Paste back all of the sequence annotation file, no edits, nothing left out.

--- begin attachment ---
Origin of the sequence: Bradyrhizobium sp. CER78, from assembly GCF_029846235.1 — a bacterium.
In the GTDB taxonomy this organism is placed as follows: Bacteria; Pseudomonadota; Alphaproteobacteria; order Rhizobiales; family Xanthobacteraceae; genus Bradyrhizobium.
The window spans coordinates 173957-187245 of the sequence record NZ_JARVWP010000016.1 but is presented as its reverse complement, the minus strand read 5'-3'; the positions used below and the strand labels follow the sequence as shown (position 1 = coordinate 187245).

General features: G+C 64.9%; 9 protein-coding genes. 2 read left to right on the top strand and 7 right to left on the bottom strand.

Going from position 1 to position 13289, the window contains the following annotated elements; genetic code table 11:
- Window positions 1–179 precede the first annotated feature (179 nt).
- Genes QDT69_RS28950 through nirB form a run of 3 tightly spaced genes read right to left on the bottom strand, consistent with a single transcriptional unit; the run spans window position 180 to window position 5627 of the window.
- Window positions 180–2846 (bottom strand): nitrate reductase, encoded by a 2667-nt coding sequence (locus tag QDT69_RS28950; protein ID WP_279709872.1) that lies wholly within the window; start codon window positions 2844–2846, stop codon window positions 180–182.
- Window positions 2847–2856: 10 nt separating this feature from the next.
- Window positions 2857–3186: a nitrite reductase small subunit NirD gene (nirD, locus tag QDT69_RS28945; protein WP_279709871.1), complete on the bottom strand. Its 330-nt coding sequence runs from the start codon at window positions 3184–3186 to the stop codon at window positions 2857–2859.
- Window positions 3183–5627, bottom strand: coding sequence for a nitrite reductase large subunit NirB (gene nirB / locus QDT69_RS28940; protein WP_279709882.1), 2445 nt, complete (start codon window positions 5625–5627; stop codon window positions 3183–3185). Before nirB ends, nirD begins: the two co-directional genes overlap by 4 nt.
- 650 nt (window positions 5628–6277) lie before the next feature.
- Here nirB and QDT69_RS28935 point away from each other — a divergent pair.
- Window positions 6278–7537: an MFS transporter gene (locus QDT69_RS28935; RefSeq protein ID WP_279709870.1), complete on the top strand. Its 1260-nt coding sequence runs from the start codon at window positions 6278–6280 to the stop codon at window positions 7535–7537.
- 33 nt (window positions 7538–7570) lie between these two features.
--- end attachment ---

Origin of the sequence: Bradyrhizobium sp. CER78, from assembly GCF_029846235.1 — a bacterium.
In the GTDB taxonomy this organism is placed as follows: Bacteria; Pseudomonadota; Alphaproteobacteria; order Rhizobiales; family Xanthobacteraceae; genus Bradyrhizobium.
The window spans coordinates 173957-187245 of the sequence record NZ_JARVWP010000016.1 but is presented as its reverse complement, the minus strand read 5'-3'; the positions used below and the strand labels follow the sequence as shown (position 1 = coordinate 187245).

General features: G+C 64.9%; 9 protein-coding genes. 2 read left to right on the top strand and 7 right to left on the bottom strand.

Going from position 1 to position 13289, the window contains the following annotated elements; genetic code table 11:
- Window positions 1–179 precede the first annotated feature (179 nt).
- Genes QDT69_RS28950 through nirB form a run of 3 tightly spaced genes read right to left on the bottom strand, consistent with a single transcriptional unit; the run spans window position 180 to window position 5627 of the window.
- Window positions 180–2846 (bottom strand): nitrate reductase, encoded by a 2667-nt coding sequence (locus tag QDT69_RS28950; protein ID WP_279709872.1) that lies wholly within the window; start codon window positions 2844–2846, stop codon window positions 180–182.
- Window positions 2847–2856: 10 nt separating this feature from the next.
- Window positions 2857–3186: a nitrite reductase small subunit NirD gene (nirD, locus tag QDT69_RS28945; protein WP_279709871.1), complete on the bottom strand. Its 330-nt coding sequence runs from the start codon at window positions 3184–3186 to the stop codon at window positions 2857–2859.
- Window positions 3183–5627, bottom strand: coding sequence for a nitrite reductase large subunit NirB (gene nirB / locus QDT69_RS28940; protein WP_279709882.1), 2445 nt, complete (start codon window positions 5625–5627; stop codon window positions 3183–3185). Before nirB ends, nirD begins: the two co-directional genes overlap by 4 nt.
- 650 nt (window positions 5628–6277) lie before the next feature.
- Here nirB and QDT69_RS28935 point away from each other — a divergent pair.
- Window positions 6278–7537: an MFS transporter gene (locus QDT69_RS28935; RefSeq protein ID WP_279709870.1), complete on the top strand. Its 1260-nt coding sequence runs from the start codon at window positions 6278–6280 to the stop codon at window positions 7535–7537.
- 33 nt (window positions 7538–7570) lie between these two features.